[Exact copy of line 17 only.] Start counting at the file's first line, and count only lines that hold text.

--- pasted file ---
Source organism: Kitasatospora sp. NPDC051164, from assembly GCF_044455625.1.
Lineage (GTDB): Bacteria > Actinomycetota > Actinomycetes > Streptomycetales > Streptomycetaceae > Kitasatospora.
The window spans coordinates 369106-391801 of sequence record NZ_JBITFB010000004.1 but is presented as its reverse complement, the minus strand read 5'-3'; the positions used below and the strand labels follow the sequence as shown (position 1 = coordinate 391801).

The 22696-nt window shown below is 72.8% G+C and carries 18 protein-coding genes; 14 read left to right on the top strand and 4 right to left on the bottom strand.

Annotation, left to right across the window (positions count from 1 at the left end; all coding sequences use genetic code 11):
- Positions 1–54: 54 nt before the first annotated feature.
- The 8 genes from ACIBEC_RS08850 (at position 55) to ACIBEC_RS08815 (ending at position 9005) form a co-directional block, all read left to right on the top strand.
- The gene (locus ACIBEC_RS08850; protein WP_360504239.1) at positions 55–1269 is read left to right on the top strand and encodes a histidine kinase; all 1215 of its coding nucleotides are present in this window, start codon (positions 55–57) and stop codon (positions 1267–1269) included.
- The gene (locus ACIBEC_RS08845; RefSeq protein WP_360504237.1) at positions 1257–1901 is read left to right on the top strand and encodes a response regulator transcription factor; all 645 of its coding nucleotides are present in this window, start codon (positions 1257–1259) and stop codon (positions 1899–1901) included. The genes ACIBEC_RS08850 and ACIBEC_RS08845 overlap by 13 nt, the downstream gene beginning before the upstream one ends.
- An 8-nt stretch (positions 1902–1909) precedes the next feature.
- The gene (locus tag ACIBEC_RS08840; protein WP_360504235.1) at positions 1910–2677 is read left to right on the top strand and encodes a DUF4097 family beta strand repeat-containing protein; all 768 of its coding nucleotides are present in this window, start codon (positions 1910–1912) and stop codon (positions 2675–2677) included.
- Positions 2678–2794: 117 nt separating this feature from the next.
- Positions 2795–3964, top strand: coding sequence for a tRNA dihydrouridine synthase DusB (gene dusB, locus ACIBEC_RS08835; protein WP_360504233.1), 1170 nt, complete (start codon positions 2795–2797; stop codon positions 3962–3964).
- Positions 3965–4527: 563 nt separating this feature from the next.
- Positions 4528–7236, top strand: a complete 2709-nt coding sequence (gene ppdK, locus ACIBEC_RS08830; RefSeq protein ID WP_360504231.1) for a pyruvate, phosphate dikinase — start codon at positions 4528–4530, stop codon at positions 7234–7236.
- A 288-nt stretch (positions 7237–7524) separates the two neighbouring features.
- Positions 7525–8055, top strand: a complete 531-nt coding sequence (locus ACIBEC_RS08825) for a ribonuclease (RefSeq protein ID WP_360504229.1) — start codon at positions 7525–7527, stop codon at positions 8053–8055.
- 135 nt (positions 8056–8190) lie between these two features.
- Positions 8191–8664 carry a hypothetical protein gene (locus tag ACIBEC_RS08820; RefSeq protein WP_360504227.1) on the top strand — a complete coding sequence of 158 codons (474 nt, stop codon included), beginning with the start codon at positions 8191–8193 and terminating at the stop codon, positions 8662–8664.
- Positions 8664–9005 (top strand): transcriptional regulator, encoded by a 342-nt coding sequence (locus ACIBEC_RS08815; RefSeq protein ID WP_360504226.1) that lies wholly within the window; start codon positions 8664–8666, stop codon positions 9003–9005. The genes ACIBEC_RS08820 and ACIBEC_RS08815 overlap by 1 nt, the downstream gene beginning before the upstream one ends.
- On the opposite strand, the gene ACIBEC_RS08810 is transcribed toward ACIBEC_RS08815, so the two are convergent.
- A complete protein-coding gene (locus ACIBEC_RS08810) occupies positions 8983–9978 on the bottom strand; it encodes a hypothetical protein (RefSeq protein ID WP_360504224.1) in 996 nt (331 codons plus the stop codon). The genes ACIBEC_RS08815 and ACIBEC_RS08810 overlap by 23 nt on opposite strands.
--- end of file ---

- Positions 7525–8055, top strand: a complete 531-nt coding sequence (locus ACIBEC_RS08825) for a ribonuclease (RefSeq protein ID WP_360504229.1) — start codon at positions 7525–7527, stop codon at positions 8053–8055.